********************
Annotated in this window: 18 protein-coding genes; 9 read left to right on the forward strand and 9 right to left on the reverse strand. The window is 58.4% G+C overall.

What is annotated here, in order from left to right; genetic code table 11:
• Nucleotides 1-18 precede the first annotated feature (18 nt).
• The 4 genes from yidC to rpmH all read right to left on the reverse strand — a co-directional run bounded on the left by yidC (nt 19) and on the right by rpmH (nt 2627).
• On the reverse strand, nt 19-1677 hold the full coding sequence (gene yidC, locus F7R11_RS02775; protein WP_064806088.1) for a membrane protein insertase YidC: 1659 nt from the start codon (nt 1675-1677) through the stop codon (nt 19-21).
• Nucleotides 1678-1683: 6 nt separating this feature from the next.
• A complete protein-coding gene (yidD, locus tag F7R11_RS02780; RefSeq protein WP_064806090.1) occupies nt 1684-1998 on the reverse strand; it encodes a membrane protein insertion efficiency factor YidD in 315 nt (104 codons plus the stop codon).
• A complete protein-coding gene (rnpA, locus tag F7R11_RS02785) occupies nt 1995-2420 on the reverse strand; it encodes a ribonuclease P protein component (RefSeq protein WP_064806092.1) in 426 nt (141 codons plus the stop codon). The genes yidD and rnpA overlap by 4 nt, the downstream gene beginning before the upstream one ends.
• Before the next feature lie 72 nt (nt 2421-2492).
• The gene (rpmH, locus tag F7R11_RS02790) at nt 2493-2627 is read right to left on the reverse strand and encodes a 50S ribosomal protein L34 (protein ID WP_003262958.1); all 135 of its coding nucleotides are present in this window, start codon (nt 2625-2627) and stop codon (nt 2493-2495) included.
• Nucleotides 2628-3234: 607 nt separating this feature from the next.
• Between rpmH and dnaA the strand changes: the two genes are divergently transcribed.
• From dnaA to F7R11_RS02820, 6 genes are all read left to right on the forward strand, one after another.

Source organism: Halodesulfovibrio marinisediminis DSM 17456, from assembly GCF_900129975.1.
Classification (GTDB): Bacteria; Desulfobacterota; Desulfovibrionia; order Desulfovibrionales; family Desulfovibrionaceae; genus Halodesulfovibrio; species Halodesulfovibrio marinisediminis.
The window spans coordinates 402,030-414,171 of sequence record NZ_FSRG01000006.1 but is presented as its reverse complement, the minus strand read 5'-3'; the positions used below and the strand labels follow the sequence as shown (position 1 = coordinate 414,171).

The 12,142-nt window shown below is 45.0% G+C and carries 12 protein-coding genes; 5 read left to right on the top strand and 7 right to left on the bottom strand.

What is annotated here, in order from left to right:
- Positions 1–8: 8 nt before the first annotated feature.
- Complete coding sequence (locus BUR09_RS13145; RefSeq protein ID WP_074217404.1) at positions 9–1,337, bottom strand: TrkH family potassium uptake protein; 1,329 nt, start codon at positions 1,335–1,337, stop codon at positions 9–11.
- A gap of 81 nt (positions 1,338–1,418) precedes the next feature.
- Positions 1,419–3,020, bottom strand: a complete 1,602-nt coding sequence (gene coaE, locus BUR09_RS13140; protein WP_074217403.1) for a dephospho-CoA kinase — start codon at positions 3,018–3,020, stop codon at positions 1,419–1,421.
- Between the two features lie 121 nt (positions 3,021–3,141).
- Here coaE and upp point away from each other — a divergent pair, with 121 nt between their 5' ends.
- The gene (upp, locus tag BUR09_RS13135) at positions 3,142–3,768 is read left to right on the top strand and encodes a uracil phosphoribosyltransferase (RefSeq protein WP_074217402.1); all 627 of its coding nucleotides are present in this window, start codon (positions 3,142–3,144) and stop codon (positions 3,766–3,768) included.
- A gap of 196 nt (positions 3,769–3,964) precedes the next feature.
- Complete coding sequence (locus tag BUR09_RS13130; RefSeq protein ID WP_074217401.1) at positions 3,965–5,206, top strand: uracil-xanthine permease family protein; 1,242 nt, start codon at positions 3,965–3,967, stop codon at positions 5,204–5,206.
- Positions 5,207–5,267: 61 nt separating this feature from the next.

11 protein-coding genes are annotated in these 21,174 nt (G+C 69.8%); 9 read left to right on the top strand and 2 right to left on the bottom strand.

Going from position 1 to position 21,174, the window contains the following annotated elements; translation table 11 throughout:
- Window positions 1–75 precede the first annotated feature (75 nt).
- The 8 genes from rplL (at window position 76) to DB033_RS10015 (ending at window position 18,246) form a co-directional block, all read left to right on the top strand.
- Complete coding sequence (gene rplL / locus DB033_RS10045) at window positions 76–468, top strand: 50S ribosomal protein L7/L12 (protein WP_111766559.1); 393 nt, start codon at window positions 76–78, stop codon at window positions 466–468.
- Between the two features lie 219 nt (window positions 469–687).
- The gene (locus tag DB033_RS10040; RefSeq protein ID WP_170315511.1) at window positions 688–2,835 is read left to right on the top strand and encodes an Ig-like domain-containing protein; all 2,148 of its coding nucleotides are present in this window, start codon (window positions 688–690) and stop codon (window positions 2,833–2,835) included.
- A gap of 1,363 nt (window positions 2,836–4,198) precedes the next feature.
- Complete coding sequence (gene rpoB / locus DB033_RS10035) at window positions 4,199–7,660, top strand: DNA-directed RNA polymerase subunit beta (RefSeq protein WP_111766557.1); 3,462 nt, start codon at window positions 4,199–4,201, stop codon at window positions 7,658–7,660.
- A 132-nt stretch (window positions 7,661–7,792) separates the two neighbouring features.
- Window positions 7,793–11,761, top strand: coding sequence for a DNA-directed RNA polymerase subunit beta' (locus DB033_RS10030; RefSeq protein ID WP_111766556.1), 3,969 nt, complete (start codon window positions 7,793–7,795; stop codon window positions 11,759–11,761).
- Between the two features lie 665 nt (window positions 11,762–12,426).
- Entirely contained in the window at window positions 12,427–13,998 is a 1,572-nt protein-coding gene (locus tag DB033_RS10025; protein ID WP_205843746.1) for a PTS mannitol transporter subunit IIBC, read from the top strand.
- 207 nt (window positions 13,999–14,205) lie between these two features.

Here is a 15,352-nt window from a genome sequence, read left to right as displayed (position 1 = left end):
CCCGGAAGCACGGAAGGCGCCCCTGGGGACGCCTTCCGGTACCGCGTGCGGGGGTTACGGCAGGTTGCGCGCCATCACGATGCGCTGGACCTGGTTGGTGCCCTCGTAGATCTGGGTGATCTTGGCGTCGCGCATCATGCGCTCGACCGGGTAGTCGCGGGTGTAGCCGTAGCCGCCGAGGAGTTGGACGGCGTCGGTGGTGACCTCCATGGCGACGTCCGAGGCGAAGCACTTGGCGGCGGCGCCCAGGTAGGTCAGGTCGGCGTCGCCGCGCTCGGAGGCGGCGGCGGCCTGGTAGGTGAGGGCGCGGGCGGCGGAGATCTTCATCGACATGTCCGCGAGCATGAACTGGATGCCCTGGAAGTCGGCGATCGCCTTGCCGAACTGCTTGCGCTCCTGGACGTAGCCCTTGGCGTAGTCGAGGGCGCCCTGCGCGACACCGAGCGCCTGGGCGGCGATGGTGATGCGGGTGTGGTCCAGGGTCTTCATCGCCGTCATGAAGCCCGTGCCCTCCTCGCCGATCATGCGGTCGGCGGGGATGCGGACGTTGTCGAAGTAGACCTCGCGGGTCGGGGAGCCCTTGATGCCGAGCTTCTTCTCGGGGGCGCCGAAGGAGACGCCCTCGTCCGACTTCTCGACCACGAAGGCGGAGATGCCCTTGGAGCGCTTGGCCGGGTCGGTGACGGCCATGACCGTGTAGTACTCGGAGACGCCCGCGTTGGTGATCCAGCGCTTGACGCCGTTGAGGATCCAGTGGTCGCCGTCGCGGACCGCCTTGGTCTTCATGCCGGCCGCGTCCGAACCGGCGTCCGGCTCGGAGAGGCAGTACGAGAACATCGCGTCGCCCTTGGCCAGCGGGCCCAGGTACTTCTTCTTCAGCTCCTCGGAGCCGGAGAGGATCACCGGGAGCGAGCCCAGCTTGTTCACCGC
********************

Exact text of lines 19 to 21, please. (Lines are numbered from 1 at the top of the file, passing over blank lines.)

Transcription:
- Positions 1–8: 8 nt before the first annotated feature.
- Complete coding sequence (locus BUR09_RS13145; RefSeq protein ID WP_074217404.1) at positions 9–1,337, bottom strand: TrkH family potassium uptake protein; 1,329 nt, start codon at positions 1,335–1,337, stop codon at positions 9–11.
- A gap of 81 nt (positions 1,338–1,418) precedes the next feature.